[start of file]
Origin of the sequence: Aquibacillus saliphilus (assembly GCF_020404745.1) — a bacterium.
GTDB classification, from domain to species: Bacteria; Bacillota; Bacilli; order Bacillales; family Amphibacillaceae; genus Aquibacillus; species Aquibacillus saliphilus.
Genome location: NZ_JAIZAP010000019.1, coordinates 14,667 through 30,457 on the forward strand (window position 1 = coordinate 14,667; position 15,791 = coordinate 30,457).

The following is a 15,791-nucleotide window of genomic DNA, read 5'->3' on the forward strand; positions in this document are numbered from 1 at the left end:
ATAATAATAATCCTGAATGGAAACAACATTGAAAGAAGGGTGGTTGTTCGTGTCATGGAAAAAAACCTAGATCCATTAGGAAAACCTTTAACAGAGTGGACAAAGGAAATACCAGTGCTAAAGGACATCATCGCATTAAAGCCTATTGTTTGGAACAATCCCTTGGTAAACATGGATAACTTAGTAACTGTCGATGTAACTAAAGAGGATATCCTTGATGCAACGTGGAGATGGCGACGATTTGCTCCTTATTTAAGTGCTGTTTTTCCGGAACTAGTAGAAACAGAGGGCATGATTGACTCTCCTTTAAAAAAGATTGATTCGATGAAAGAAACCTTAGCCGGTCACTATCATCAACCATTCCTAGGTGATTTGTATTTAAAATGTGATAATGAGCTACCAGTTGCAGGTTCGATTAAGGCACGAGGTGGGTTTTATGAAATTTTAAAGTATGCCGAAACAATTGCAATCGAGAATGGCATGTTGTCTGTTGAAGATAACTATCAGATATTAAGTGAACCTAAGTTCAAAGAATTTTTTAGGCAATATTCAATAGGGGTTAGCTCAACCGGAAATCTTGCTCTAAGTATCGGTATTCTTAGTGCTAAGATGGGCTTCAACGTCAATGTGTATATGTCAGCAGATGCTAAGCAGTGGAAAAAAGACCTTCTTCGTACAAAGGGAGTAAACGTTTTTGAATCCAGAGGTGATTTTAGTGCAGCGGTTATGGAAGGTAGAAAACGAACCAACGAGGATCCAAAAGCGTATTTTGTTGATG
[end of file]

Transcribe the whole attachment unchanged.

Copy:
Origin of the sequence: Aquibacillus saliphilus (assembly GCF_020404745.1) — a bacterium.
GTDB classification, from domain to species: Bacteria; Bacillota; Bacilli; order Bacillales; family Amphibacillaceae; genus Aquibacillus; species Aquibacillus saliphilus.
Genome location: NZ_JAIZAP010000019.1, coordinates 14,667 through 30,457 on the forward strand (window position 1 = coordinate 14,667; position 15,791 = coordinate 30,457).

The following is a 15,791-nucleotide window of genomic DNA, read 5'->3' on the forward strand; positions in this document are numbered from 1 at the left end:
ATAATAATAATCCTGAATGGAAACAACATTGAAAGAAGGGTGGTTGTTCGTGTCATGGAAAAAAACCTAGATCCATTAGGAAAACCTTTAACAGAGTGGACAAAGGAAATACCAGTGCTAAAGGACATCATCGCATTAAAGCCTATTGTTTGGAACAATCCCTTGGTAAACATGGATAACTTAGTAACTGTCGATGTAACTAAAGAGGATATCCTTGATGCAACGTGGAGATGGCGACGATTTGCTCCTTATTTAAGTGCTGTTTTTCCGGAACTAGTAGAAACAGAGGGCATGATTGACTCTCCTTTAAAAAAGATTGATTCGATGAAAGAAACCTTAGCCGGTCACTATCATCAACCATTCCTAGGTGATTTGTATTTAAAATGTGATAATGAGCTACCAGTTGCAGGTTCGATTAAGGCACGAGGTGGGTTTTATGAAATTTTAAAGTATGCCGAAACAATTGCAATCGAGAATGGCATGTTGTCTGTTGAAGATAACTATCAGATATTAAGTGAACCTAAGTTCAAAGAATTTTTTAGGCAATATTCAATAGGGGTTAGCTCAACCGGAAATCTTGCTCTAAGTATCGGTATTCTTAGTGCTAAGATGGGCTTCAACGTCAATGTGTATATGTCAGCAGATGCTAAGCAGTGGAAAAAAGACCTTCTTCGTACAAAGGGAGTAAACGTTTTTGAATCCAGAGGTGATTTTAGTGCAGCGGTTATGGAAGGTAGAAAACGAACCAACGAGGATCCAAAAGCGTATTTTGTTGATG